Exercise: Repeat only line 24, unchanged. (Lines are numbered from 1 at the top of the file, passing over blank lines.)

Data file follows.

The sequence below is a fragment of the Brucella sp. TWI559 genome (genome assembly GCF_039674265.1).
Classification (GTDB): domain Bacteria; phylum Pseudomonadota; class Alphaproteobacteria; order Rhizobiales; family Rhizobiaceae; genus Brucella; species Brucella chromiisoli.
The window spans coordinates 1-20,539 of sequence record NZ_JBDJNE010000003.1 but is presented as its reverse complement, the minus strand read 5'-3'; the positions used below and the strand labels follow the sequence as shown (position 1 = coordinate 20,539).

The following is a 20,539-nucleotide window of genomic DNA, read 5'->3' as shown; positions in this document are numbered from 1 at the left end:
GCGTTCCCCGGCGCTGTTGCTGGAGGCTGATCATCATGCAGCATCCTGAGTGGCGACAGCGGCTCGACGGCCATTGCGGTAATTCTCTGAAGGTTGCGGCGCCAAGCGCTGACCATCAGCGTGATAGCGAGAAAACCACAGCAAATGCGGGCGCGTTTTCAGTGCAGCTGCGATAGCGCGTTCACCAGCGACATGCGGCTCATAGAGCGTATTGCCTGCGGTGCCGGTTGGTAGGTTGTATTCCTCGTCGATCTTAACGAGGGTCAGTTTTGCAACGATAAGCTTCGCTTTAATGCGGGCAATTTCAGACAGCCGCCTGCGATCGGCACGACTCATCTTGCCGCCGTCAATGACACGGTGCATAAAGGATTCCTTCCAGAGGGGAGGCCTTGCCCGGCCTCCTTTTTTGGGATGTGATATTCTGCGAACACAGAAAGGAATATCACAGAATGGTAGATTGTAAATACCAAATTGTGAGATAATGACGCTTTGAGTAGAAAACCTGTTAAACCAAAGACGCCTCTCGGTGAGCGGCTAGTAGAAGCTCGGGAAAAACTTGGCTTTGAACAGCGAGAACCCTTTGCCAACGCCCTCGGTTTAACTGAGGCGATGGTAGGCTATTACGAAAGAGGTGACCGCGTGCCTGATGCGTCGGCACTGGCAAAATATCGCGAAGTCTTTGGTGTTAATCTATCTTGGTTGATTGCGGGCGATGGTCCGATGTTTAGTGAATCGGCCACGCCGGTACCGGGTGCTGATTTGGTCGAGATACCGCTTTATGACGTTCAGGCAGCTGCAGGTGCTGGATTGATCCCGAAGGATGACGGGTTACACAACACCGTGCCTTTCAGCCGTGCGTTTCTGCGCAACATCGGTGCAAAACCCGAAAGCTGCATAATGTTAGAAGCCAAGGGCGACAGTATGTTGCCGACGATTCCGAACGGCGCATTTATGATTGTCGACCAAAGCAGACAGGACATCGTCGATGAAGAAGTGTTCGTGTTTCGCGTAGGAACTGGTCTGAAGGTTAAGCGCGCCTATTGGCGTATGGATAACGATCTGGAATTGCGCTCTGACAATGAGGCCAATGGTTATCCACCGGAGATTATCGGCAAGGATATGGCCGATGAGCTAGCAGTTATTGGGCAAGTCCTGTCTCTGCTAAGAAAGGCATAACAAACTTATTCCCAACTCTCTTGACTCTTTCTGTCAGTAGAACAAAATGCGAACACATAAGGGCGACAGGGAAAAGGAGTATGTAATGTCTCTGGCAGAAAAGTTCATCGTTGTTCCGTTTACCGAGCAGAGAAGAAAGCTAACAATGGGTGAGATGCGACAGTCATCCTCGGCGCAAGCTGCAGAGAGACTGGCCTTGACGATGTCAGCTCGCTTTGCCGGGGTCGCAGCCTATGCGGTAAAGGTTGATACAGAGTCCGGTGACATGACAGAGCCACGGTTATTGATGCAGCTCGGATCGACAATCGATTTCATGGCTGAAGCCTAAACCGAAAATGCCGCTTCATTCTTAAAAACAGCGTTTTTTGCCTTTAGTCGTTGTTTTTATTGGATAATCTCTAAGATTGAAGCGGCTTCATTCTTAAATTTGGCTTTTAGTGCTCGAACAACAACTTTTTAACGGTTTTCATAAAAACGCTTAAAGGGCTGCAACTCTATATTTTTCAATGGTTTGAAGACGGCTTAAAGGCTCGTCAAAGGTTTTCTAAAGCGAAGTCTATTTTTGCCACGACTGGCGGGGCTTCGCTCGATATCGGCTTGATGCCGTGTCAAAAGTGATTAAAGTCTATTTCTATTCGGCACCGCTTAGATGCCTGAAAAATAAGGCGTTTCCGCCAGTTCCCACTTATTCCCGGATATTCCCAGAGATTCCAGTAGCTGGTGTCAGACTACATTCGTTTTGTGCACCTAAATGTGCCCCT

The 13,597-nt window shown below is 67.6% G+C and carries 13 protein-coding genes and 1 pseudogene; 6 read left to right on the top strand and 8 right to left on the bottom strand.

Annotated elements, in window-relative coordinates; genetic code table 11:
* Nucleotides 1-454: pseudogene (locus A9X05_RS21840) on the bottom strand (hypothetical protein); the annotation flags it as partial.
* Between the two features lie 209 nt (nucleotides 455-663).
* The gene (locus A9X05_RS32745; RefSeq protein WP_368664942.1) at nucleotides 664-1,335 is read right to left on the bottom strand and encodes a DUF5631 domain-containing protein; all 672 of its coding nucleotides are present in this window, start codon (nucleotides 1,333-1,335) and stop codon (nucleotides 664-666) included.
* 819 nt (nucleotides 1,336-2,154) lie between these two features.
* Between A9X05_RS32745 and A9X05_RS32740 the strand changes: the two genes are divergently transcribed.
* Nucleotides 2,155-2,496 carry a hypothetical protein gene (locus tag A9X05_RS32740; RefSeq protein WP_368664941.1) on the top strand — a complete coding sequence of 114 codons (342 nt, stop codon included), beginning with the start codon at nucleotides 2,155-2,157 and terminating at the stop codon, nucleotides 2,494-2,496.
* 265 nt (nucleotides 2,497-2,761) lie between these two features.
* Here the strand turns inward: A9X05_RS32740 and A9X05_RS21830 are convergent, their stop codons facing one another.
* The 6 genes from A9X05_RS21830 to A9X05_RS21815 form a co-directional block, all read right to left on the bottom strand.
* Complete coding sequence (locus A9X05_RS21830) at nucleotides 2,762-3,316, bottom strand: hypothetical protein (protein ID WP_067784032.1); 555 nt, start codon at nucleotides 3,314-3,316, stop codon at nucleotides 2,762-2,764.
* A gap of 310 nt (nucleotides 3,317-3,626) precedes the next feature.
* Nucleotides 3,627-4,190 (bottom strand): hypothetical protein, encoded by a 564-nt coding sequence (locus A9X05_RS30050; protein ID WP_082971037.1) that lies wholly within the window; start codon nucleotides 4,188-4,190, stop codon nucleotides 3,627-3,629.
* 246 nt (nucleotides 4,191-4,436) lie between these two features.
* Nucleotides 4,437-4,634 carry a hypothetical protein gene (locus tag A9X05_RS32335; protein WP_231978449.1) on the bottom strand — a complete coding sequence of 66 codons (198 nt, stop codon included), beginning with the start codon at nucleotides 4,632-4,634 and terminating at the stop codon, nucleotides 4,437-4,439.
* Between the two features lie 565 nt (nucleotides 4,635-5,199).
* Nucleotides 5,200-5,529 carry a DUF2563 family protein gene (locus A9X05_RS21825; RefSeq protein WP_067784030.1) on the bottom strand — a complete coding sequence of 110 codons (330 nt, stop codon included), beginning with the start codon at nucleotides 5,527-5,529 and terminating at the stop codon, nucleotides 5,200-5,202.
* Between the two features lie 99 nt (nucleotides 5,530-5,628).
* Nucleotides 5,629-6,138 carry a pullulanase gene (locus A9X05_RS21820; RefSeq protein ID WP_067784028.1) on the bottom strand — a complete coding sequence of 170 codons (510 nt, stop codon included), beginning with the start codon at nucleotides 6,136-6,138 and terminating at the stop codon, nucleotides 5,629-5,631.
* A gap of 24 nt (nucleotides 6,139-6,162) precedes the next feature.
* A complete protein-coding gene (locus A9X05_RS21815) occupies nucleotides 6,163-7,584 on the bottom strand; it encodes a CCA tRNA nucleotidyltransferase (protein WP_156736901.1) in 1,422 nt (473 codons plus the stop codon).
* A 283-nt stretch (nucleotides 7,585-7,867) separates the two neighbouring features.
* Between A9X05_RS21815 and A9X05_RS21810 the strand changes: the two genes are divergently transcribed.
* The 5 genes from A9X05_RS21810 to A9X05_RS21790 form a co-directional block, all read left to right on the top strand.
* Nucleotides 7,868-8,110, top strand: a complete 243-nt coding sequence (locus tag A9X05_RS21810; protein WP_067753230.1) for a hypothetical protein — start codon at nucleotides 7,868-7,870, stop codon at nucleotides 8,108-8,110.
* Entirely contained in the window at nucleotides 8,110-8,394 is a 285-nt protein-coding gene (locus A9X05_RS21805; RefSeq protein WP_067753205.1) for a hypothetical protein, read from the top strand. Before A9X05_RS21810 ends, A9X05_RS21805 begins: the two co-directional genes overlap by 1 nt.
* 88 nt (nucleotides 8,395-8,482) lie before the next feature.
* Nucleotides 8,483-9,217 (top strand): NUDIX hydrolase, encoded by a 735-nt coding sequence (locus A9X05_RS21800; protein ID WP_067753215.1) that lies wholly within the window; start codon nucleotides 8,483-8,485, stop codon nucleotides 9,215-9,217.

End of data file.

* Between the two features lie 99 nt (nucleotides 5,530-5,628).